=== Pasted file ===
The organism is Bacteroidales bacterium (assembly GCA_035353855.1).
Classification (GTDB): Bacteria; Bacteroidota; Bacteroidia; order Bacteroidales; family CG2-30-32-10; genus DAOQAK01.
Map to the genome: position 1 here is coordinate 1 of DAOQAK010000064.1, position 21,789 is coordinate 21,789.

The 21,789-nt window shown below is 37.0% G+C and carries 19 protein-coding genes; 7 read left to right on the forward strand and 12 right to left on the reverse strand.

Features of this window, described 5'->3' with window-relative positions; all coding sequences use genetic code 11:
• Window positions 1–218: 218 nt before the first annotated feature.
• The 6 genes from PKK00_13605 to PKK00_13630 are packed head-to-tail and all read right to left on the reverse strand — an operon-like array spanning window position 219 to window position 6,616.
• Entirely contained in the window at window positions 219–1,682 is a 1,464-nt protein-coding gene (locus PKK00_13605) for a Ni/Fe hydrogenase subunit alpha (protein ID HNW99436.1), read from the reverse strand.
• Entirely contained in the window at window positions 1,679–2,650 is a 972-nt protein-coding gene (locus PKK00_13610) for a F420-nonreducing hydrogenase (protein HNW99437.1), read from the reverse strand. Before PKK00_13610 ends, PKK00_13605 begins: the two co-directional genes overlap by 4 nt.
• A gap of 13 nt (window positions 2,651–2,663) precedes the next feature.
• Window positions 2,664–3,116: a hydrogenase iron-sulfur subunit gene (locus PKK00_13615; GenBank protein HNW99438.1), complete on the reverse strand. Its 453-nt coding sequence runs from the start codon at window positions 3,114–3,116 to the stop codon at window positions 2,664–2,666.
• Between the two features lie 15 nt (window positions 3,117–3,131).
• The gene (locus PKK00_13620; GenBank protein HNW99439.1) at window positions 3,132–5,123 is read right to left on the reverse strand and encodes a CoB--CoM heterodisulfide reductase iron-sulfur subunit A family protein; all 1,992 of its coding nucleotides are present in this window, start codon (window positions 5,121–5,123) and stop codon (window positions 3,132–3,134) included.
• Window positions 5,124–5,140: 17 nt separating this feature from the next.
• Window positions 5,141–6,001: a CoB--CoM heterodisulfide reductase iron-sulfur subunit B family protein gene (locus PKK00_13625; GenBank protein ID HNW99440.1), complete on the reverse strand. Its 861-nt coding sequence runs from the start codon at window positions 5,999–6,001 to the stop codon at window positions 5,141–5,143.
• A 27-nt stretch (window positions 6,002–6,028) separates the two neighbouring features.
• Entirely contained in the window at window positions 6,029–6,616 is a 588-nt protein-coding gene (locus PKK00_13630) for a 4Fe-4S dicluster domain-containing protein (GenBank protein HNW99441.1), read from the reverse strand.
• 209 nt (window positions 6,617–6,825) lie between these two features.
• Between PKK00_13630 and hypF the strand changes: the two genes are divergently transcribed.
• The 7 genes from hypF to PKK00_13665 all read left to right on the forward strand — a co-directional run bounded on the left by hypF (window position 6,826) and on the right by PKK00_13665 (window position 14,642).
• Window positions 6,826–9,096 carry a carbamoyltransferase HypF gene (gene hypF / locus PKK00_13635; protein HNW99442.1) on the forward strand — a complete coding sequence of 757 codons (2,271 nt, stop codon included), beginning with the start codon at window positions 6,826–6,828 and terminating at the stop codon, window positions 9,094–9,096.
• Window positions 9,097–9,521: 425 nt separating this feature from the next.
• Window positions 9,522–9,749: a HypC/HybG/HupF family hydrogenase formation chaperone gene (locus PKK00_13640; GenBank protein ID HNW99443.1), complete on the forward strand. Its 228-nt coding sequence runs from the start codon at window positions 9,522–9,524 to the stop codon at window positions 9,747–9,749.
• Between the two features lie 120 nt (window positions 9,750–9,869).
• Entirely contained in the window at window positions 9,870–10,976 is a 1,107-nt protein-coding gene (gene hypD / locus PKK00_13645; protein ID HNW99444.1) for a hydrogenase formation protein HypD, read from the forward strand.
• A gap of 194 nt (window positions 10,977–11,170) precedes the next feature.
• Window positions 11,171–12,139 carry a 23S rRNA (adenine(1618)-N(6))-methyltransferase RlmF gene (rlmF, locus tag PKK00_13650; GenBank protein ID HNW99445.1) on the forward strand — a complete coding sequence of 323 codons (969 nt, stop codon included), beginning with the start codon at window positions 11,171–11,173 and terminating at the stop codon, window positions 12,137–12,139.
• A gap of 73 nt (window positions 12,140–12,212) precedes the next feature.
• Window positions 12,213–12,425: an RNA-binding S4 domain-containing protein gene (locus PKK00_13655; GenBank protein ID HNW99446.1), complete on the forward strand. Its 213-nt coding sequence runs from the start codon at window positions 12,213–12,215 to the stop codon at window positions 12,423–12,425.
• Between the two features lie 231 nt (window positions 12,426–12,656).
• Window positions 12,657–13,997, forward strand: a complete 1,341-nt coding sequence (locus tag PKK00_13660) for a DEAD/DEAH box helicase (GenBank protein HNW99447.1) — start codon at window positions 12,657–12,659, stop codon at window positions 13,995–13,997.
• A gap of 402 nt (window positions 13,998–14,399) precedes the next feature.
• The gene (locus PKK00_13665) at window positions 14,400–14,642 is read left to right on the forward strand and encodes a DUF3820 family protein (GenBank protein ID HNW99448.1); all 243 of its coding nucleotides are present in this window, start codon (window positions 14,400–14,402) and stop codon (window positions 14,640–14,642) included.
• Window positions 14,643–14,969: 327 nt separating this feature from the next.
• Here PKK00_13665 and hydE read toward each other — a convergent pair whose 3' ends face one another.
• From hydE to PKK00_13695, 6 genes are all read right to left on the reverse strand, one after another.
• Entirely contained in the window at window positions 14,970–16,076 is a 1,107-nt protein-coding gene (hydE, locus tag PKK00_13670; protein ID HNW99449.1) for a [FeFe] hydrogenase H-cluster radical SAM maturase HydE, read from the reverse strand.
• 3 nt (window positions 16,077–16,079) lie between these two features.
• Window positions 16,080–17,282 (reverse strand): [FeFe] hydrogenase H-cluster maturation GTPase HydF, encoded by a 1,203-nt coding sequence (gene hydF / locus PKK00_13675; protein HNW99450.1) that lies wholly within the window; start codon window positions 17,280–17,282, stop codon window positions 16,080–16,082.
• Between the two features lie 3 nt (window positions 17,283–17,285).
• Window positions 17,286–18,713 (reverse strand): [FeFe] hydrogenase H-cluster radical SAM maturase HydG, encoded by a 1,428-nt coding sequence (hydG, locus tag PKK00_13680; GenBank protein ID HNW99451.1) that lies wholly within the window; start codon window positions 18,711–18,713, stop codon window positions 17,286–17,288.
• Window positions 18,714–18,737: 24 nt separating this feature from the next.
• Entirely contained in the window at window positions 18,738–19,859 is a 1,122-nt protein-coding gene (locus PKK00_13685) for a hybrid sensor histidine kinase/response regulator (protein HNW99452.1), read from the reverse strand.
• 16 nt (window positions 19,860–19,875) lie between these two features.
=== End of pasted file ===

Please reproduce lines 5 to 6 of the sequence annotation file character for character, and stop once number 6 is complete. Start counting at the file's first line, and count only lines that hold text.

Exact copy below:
Features of this window, described 5'->3' with window-relative positions; all coding sequences use genetic code 11:
• Window positions 1–218: 218 nt before the first annotated feature.